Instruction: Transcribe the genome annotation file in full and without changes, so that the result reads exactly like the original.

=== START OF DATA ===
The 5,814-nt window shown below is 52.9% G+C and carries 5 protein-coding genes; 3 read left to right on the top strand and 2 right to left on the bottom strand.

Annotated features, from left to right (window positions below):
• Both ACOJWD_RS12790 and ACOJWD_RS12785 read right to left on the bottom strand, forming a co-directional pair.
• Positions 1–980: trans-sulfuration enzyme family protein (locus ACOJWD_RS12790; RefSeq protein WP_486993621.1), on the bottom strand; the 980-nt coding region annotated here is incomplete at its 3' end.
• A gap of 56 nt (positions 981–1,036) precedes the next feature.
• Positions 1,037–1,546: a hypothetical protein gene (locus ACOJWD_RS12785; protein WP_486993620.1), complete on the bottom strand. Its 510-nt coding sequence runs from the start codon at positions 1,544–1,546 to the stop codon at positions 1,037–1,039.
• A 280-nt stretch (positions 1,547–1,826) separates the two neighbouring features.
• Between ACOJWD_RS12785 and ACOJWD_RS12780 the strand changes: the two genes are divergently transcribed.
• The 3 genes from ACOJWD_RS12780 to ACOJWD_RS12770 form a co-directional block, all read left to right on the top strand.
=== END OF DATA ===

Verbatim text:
The 5,814-nt window shown below is 52.9% G+C and carries 5 protein-coding genes; 3 read left to right on the top strand and 2 right to left on the bottom strand.

Annotated features, from left to right (window positions below):
• Both ACOJWD_RS12790 and ACOJWD_RS12785 read right to left on the bottom strand, forming a co-directional pair.
• Positions 1–980: trans-sulfuration enzyme family protein (locus ACOJWD_RS12790; RefSeq protein WP_486993621.1), on the bottom strand; the 980-nt coding region annotated here is incomplete at its 3' end.
• A gap of 56 nt (positions 981–1,036) precedes the next feature.
• Positions 1,037–1,546: a hypothetical protein gene (locus ACOJWD_RS12785; protein WP_486993620.1), complete on the bottom strand. Its 510-nt coding sequence runs from the start codon at positions 1,544–1,546 to the stop codon at positions 1,037–1,039.
• A 280-nt stretch (positions 1,547–1,826) separates the two neighbouring features.
• Between ACOJWD_RS12785 and ACOJWD_RS12780 the strand changes: the two genes are divergently transcribed.
• The 3 genes from ACOJWD_RS12780 to ACOJWD_RS12770 form a co-directional block, all read left to right on the top strand.